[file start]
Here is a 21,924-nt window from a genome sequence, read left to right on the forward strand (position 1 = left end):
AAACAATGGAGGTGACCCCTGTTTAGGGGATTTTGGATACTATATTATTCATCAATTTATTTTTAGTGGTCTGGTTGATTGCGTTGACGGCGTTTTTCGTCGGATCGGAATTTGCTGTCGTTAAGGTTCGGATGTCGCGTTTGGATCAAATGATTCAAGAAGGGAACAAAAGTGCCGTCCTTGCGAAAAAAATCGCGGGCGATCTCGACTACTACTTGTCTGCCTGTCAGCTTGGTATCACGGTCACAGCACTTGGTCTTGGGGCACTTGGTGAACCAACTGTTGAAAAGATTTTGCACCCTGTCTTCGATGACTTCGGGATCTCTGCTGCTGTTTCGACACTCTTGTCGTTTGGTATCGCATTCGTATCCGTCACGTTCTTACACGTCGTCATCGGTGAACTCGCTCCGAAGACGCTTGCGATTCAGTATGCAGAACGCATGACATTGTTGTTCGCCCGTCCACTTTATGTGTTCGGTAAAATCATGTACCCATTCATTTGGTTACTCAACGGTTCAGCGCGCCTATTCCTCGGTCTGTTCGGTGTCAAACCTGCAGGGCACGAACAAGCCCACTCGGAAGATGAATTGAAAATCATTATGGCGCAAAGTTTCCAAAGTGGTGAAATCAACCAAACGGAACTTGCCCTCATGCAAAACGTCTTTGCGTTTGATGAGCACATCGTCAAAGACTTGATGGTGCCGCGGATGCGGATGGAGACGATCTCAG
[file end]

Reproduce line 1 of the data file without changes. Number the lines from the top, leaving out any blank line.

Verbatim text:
Here is a 21,924-nt window from a genome sequence, read left to right on the forward strand (position 1 = left end):